Pre-teen hormones, teenage angst, your own nightmares about what may happen in a few years; Look around to other families with very difficult teens, heartbreak, distress, or even worse. The heart of a young family can be gripped with fear just thinking about what may be ahead.
Now there is hope! Your Stay Connected Challenge™ will equip you with new ideas, tools and resources to allow you to think, feel and be confident that your family can navigate the turbulent waters ahead. Only one warning – START NOW WHILE YOUR CHILDREN ARE SMALL. DO NO NOT WAIT. Ok, let’s get started. As your own personal Family Coach I will offer you a start today; a place to begin a wonderful journey of deep and lasting connection.
YOUR CHANGING ROLE
Being a parent is a lifelong commitment that begins with the birth of a child and lasts through all developmental as well as chronological phases of life. We don’t stop “parenting” when our kids turn eighteen. As our children change and grow, what do we as parents do to evolve with them? We can’t stand still and sit by and watch our kids change and not attend to our own evolution as a parent.
The Stay Connected Challenge™ gives you an opportunity to grow, reach for new learning and stretch – right along side your changing child and …yes even the inevitable…your evolving …(gulp!) teenager. While the primary relationship remains the same, your role needs to change for you the parent, as your child develops. Imagine yourself passing through three distinct phases, or parenting roles, over the course of the first twenty years of your child’s life:
Parenting Your Child from 0 to 20 Years
0 ——- 6 7 ——- 12 13 —— 20
Parent as Teacher Parent as Administrator Parent as Coach
Parent as Teacher
Think of your first role during the formative years of the young child (approximately 0-6 years) as PARENT-TEACHER. You are your child’s first contact with mental and physical learning. You literally spend thousands of hours together in day-to-day activities, feeding, rocking, reading, and playing. It is a time of physical intensity in response to the child’s need. It is a time of nurturing and teaching.
Parent as Administrator
At about six or seven years of age, the mental transition from “learning to read” to “reading to learn” has occurred, and the child can begin to absorb information independently. In the middle years (roughly 7-12), your child begins to initiate activities and create social groups, and needs an adult to help organize events and provide transportation, among many other supportive functions. Without completely abandoning your role as parent-teacher, you take on the additional role of PARENT-ADMINISTRATOR-managing your child’s schedule and enabling him to explore his growing interests.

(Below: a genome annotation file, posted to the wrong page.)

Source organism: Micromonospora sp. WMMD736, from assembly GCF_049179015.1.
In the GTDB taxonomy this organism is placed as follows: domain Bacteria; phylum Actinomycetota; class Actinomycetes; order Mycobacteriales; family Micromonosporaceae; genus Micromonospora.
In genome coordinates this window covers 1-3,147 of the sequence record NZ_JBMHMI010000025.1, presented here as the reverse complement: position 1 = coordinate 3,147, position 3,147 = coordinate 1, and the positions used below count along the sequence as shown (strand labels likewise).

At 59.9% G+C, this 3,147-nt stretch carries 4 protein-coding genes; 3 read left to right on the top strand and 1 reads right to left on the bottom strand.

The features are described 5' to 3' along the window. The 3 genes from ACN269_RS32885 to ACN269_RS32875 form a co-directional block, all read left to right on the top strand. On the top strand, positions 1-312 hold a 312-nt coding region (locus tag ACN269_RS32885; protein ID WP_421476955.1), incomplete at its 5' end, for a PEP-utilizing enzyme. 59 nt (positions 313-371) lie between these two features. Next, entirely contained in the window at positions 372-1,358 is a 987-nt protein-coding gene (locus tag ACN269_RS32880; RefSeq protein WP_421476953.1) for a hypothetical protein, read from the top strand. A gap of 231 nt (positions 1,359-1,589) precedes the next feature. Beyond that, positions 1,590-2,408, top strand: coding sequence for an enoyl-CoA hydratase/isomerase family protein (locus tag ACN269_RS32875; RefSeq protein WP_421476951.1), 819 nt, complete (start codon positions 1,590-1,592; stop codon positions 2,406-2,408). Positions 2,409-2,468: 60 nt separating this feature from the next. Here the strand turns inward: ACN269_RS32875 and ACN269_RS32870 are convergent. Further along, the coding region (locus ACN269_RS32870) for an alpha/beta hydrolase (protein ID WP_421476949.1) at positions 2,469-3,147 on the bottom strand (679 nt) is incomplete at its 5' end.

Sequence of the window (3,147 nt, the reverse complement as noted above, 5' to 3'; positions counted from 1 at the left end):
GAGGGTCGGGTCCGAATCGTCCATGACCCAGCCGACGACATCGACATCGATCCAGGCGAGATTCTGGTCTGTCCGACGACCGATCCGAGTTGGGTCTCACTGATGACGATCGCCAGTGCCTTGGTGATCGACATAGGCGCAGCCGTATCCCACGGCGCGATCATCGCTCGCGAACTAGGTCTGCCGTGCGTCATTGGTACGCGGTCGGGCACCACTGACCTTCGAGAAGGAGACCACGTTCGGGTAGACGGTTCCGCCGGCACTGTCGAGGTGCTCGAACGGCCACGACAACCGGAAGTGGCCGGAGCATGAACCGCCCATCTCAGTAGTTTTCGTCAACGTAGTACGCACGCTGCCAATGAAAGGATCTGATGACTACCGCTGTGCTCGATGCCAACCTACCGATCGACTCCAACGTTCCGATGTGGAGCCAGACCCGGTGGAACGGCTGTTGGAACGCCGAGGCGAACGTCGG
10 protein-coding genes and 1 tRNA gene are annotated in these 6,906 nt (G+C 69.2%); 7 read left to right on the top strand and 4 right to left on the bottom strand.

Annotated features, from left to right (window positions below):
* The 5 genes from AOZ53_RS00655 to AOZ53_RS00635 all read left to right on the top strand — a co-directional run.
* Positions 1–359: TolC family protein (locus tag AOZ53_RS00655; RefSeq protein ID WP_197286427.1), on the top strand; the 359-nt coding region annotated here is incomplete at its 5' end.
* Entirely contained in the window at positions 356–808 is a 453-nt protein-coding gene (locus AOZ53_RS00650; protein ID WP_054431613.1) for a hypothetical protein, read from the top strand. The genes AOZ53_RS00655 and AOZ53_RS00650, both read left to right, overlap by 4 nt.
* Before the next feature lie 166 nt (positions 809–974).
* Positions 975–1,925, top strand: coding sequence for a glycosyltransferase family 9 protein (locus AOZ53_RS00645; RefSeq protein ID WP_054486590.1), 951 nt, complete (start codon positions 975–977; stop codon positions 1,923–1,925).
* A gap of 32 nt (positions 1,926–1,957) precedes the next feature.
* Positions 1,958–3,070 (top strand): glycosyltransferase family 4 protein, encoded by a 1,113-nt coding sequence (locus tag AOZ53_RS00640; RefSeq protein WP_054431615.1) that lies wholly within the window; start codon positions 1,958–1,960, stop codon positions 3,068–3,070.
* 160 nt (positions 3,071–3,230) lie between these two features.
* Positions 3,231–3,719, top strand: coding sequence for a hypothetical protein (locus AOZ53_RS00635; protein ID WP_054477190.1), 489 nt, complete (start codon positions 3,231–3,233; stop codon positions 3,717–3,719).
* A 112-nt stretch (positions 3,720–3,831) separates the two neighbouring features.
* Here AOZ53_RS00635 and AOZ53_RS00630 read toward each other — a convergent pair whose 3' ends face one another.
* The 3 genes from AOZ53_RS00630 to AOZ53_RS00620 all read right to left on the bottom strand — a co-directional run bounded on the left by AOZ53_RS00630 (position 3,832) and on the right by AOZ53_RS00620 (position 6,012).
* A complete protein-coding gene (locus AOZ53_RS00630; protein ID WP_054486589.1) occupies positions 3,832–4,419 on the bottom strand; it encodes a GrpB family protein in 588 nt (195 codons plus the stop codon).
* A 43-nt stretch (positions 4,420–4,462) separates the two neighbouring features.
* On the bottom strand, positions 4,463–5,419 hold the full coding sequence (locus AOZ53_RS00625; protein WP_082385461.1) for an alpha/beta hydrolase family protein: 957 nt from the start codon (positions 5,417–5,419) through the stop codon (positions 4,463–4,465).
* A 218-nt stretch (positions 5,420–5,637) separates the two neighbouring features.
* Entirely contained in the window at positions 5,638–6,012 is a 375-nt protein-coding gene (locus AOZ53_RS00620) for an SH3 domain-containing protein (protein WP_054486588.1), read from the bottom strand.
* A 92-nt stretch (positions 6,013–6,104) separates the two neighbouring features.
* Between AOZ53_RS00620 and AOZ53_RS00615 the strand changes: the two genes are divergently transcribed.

Parent as Coach
In the early teen years, a child’s intellectual process expands with new capability for abstract thought. As your child begins to manage her own scheduling and decision
making, you may be fired from your role as administrator on the spot. Then what? Your job as parent goes on, but the role you play must change. At this point, you must make a conscious decision: Continue to monitor homework, nag about picking up clothes, meet your teen’s silence with your frustration-or accept nature’s changes and take on the role of PARENT-COACH.
ACTION STEPS TO TAKE NOW!
Assess where your child is and where you are on the child and parent continuum. Any “Aha Moments?” Then imaging your darling little one as a pre-teen. Now go one step further and imagine your child looking eye to eye with you as a teenager. Take a breath and decide on your intention to stay connected in a positive way throughout each phase. Never ever again speak of the “dreaded teen years.” Speak of them with confidence and positive anticipation.
Empower your children to stay connected with you, by replacing “I am proud of you” with “I respect you….for your (fill in the quality, not the behavior or accomplishment.” Introducing the word “respect” into your day to day family vocabulary has proven to create lasting….well….respectful communication. This will slowly introduce an easy “parent as coach” warm up that you will build on as your child grows.
Cut out and Tape the poem, “A Message to Parents” to your wall or refrigerator in the kitchen as thousands of families around the world have done. Stay connected until we meet up again here next month for more ideas about Staying Connected!
by Diana Sterling, Certified Family Coach. Diana Sterling is the author of The Parent as Coach Approach, 2008 White Oak Publishing. She is a Certified Family Coach and developer and instructor of Family Coach Training at Relationship Coaching Institute as well as wife, mother and step-mother. www.dianasterling.com. Visit the website to learn about Diana’s complimentary 30 minute Discovery Session, other books and products – all proven to help you stay connected with your kids.